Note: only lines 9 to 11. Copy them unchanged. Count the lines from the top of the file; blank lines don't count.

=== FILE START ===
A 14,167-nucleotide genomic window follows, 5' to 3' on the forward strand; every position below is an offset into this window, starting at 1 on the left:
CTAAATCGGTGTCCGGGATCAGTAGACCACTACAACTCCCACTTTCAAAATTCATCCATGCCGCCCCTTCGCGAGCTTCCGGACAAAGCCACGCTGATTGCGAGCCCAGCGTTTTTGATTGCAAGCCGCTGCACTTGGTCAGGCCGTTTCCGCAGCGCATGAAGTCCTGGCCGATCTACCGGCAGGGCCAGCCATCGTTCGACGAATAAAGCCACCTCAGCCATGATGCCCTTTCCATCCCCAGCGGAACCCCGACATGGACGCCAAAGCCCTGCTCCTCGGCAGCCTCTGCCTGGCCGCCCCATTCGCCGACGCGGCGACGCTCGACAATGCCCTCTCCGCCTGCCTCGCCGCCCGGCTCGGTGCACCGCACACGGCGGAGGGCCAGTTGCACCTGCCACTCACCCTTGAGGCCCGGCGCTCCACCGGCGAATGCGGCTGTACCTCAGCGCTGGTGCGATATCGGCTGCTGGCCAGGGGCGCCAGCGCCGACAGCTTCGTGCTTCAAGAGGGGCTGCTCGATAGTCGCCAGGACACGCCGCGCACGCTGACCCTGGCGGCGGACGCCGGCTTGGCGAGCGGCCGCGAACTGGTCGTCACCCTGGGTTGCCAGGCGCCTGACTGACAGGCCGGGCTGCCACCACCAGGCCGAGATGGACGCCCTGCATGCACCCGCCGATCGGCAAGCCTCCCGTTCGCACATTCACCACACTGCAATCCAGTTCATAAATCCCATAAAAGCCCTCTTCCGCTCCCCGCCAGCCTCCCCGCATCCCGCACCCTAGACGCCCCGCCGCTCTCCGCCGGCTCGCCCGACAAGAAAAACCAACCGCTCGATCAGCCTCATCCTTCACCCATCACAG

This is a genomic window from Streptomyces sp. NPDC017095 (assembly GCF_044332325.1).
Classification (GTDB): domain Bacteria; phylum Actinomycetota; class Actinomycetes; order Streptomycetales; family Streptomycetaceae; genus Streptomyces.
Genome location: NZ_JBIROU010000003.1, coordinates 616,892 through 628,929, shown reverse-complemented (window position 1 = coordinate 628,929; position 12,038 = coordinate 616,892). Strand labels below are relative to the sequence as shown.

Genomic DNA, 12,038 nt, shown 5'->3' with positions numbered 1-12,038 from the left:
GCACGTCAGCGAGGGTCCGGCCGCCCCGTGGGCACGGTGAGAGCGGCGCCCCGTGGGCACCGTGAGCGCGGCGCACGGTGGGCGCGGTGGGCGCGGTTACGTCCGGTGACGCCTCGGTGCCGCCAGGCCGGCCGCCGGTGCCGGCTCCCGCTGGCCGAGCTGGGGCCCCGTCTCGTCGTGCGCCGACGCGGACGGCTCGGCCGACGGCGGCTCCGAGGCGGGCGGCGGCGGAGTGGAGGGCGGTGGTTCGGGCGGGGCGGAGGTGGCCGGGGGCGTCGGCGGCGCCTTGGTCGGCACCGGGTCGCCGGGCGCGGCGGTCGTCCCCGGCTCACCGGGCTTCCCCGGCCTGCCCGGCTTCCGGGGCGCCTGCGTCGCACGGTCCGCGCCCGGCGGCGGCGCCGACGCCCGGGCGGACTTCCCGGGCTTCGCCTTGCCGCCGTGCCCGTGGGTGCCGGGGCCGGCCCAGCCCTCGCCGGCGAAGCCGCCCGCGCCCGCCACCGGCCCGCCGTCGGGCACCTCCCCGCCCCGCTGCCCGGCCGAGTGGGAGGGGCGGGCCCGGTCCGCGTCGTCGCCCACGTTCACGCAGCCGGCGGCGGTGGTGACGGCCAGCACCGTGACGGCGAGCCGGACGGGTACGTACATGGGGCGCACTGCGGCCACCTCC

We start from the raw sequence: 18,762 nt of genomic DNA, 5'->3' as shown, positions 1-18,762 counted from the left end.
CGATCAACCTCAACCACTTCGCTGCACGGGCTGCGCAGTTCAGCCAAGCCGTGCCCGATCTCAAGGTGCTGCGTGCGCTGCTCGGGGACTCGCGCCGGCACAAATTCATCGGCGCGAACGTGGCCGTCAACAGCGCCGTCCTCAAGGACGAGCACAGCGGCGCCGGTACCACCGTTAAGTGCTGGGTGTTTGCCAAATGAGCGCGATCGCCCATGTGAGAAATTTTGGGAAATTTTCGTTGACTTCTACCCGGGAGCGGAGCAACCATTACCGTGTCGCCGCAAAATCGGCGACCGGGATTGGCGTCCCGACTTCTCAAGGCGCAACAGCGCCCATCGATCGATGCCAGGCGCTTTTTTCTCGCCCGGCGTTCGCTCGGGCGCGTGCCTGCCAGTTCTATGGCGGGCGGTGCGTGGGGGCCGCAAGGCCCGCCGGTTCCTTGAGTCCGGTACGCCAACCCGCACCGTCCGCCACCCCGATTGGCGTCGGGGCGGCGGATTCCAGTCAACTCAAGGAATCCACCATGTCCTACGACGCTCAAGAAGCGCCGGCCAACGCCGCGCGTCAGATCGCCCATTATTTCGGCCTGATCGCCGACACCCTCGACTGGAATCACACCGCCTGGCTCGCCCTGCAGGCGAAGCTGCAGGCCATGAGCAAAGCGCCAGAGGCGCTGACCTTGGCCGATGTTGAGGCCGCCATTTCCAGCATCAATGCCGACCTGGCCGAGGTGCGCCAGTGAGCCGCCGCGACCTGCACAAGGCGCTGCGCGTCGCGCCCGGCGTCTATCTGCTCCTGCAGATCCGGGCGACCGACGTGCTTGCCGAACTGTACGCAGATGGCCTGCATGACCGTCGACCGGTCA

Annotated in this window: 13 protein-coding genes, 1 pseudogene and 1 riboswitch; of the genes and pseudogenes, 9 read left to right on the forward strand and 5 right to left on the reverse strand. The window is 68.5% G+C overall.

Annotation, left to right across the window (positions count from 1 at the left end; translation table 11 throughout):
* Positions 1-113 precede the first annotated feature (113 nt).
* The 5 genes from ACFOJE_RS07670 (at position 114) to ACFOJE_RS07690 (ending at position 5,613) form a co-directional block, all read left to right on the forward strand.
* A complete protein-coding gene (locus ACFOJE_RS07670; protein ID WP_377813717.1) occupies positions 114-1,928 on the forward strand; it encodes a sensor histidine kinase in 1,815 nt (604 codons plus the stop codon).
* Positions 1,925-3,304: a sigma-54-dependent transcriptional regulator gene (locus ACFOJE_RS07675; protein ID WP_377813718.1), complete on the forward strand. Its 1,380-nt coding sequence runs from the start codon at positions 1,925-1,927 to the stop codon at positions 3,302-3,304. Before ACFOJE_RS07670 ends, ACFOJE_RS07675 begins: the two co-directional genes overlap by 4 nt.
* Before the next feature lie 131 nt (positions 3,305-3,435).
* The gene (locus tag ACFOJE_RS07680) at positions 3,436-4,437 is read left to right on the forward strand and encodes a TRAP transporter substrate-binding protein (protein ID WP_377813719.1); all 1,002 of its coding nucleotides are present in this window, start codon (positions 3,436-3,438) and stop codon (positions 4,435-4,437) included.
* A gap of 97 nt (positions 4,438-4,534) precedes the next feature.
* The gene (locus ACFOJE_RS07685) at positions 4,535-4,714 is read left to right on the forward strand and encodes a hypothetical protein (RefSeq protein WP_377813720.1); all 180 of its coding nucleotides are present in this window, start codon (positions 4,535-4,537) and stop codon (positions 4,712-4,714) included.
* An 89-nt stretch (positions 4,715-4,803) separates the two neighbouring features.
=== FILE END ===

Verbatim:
CGATCAACCTCAACCACTTCGCTGCACGGGCTGCGCAGTTCAGCCAAGCCGTGCCCGATCTCAAGGTGCTGCGTGCGCTGCTCGGGGACTCGCGCCGGCACAAATTCATCGGCGCGAACGTGGCCGTCAACAGCGCCGTCCTCAAGGACGAGCACAGCGGCGCCGGTACCACCGTTAAGTGCTGGGTGTTTGCCAAATGAGCGCGATCGCCCATGTGAGAAATTTTGGGAAATTTTCGTTGACTTCTACCCGGGAGCGGAGCAACCATTACCGTGTCGCCGCAAAATCGGCGACCGGGATTGGCGTCCCGACTTCTCAAGGCGCAACAGCGCCCATCGATCGATGCCAGGCGCTTTTTTCTCGCCCGGCGTTCGCTCGGGCGCGTGCCTGCCAGTTCTATGGCGGGCGGTGCGTGGGGGCCGCAAGGCCCGCCGGTTCCTTGAGTCCGGTACGCCAACCCGCACCGTCCGCCACCCCGATTGGCGTCGGGGCGGCGGATTCCAGTCAACTCAAGGAATCCACCATGTCCTACGACGCTCAAGAAGCGCCGGCCAACGCCGCGCGTCAGATCGCCCATTATTTCGGCCTGATCGCCGACACCCTCGACTGGAATCACACCGCCTGGCTCGCCCTGCAGGCGAAGCTGCAGGCCATGAGCAAAGCGCCAGAGGCGCTGACCTTGGCCGATGTTGAGGCCGCCATTTCCAGCATCAATGCCGACCTGGCCGAGGTGCGCCAGTGAGCCGCCGCGACCTGCACAAGGCGCTGCGCGTCGCGCCCGGCGTCTATCTGCTCCTGCAGATCCGGGCGACCGACGTGCTTGCCGAACTGTACGCAGATGGCCTGCATGACCGTCGACCGGTCA

Annotated in this window: 13 protein-coding genes, 1 pseudogene and 1 riboswitch; of the genes and pseudogenes, 9 read left to right on the forward strand and 5 right to left on the reverse strand. The window is 68.5% G+C overall.

Annotation, left to right across the window (positions count from 1 at the left end; translation table 11 throughout):